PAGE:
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Court-mandated outpatient treatment for offenders found not guilty by reason of insanity is an alternative form of treatment in which insanity acquittees may be released into the community after serving part of their commitment in a forensic hospital. Working with this difficult population requires a close liaison with the criminal justice system a...
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Much has gone wrong with deinstitutionalization. To get back on course, the author says, we should acknowledge that while deinstitutionalization was a positive step, it has gone too far--that some of the long-term mentally ill now in the community need highly structured residential care. The long-term mentally ill should be made the highest priorit...
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The authors conducted a 5-year follow-up study of 79 persons found not guilty by reason of insanity who were referred to and accepted for court-mandated community outpatient treatment. This was a severely mentally ill and violent group with extensive experience in both the criminal justice and mental health systems. This program was not without ris...
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In training mental health professionals to work with long-term mentally ill persons, the importance of the one-to-one relationship needs to be emphasized. As advocated here, this should be a reality-based, problem solving approach. No part of this work is more important than giving these persons a sense of mastery over their internal drives, their...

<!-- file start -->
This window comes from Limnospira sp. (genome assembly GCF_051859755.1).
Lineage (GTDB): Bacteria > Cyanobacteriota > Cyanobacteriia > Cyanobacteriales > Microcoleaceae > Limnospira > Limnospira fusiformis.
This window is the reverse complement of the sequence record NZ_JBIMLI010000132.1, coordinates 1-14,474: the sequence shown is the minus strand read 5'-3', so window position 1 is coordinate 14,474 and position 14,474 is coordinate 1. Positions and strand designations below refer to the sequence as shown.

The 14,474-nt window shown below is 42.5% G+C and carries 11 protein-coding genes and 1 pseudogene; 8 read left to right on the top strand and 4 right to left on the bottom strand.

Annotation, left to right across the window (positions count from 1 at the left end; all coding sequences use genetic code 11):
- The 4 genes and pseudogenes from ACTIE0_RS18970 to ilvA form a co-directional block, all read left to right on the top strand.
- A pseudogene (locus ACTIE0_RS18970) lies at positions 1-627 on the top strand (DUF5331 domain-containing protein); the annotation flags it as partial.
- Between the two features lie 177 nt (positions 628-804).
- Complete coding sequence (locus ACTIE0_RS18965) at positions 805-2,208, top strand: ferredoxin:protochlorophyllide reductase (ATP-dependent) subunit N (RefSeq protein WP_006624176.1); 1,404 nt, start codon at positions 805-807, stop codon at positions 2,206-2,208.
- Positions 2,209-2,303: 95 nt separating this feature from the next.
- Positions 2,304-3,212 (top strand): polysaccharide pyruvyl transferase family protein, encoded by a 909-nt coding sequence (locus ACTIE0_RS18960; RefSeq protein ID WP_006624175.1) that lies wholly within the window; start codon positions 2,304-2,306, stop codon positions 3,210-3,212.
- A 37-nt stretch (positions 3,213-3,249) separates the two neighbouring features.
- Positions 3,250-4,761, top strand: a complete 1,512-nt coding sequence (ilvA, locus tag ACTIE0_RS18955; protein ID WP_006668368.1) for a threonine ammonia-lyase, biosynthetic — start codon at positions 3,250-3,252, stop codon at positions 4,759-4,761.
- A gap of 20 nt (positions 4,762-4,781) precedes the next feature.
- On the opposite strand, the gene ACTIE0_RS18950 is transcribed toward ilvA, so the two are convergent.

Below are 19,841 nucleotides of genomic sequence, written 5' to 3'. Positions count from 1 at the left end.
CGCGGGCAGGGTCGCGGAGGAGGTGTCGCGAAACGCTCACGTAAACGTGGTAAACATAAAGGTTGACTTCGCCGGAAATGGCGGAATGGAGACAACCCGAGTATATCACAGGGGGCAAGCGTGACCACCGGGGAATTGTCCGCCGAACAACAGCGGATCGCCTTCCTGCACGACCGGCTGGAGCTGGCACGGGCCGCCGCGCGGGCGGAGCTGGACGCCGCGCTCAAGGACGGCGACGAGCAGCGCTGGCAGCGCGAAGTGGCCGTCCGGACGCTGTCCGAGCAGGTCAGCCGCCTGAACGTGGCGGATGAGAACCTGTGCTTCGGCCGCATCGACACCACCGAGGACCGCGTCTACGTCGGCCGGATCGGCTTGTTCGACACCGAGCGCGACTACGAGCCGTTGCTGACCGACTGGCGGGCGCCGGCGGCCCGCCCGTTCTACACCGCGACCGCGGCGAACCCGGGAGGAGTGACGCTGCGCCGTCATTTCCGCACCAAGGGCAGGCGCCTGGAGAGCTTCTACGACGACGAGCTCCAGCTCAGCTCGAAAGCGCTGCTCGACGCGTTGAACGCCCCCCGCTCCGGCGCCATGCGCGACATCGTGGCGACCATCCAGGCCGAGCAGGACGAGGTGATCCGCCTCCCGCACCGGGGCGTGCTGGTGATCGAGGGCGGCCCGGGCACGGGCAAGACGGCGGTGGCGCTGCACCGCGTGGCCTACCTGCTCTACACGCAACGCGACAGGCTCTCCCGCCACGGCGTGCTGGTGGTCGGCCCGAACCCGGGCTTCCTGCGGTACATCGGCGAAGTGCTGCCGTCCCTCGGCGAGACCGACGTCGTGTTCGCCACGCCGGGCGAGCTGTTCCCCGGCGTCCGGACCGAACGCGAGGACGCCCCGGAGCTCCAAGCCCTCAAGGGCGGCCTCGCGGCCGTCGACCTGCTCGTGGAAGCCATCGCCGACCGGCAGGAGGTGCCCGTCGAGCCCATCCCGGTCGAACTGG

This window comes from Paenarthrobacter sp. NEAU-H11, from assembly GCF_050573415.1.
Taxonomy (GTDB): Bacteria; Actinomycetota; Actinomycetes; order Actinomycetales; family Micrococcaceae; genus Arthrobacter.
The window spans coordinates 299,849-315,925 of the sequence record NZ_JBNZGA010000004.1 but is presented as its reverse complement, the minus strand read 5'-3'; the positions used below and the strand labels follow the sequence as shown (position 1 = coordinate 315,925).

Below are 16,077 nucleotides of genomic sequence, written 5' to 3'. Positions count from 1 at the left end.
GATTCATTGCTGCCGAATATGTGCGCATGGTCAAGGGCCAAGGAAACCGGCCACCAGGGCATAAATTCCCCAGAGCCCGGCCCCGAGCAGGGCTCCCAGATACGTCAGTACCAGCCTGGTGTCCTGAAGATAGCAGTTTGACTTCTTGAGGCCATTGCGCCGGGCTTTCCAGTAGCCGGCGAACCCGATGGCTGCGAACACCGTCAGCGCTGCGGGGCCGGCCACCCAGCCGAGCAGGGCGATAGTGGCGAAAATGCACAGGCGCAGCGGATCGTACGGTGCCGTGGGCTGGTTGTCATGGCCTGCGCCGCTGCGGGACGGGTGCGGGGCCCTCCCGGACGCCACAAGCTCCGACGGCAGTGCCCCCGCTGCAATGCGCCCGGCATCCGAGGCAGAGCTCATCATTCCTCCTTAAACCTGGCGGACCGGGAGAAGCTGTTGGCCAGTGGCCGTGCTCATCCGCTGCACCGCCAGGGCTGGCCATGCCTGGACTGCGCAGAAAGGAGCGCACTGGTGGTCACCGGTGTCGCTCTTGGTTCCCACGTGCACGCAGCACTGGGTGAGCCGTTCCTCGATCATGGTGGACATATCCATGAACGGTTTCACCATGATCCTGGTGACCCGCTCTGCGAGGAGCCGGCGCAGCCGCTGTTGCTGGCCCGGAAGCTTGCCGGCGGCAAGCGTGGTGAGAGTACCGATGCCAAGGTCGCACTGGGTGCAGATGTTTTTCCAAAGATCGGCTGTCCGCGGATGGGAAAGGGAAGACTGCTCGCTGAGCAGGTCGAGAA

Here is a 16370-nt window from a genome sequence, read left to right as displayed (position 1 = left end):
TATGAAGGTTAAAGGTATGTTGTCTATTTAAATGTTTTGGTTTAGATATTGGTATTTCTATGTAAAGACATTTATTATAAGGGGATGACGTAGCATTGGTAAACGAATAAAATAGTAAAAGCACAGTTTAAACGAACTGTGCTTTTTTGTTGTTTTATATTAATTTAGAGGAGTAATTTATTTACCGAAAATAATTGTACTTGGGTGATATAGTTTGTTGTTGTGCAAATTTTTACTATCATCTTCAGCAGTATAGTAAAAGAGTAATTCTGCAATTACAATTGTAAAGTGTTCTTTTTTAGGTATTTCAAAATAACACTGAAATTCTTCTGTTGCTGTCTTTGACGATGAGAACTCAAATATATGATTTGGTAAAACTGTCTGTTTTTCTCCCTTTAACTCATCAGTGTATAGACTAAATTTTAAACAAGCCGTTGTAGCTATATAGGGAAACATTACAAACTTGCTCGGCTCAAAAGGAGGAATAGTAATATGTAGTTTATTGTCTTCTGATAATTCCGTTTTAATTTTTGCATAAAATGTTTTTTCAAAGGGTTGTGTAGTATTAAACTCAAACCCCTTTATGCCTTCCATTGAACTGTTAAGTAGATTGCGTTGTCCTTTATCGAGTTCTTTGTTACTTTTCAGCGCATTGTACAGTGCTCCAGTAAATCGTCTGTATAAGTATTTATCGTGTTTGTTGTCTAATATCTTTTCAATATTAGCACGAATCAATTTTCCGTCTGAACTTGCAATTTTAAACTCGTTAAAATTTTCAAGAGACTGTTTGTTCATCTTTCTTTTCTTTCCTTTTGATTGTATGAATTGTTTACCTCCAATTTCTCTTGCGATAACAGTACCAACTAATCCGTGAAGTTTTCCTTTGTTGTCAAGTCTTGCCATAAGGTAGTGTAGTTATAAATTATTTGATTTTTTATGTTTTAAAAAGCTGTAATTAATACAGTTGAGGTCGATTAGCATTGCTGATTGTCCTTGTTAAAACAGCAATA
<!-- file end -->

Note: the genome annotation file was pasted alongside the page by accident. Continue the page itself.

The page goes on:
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Of 85 persons (38% of those found incompetent to stand trial in Los Angeles County in 1983), 92% were currently charged with felonies and 62% with crimes of violence. Eighty-seven percent had a history of serious physical violence against persons and 68% had prior felony arrests. This study indicated that in this jurisdiction, incompetency to stand...
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• Of 85 persons (38% of those found incompetent to stand trial in Los Angeles County in 1983), 92% were currently charged with felonies and 62% with crimes of violence. Eightyseven percent had a history of serious physical violence against persons and 68% had prior felony arrests. This study indicated that in this jurisdiction, incompetency to stan...
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Research on expressed emotion in the families of schizophrenic patients has seemed to offer a new perspective on environmental factors that cause relapse in schizophrenia. A review of the literature, however, reveals that while expressed emotion may predict relapse, there is no evidence that it causes relapse. Nor does the evidence support the cont...
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The complexities of the Tarasoff and Hedlund cases extended the liability of clinicians in situations in which patients communicate threats of harm to third parties. Because of these and other rulings, clinicians need to follow guidelines for staged responses to such threats and to document and substantiate their decisions.
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Until recently, most mental health professionals and society generally have been reluctant to provide the community care and treatment needed by schizophrenics. To understand this, some of the recurrent and underlying issues that often impede treatment are briefly discussed: our expectations of schizophrenics and of ourselves; how to derive gratifi...
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The homeless mentally ill have become one of the greatest problems of present-day society. The American Psychiatric Association's Task Force on the Homeless Mentally Ill concluded that this is not the result of deinstitutionalization per se but of the way it has been carried out; homelessness among the chronically and severely mentally ill is sympt...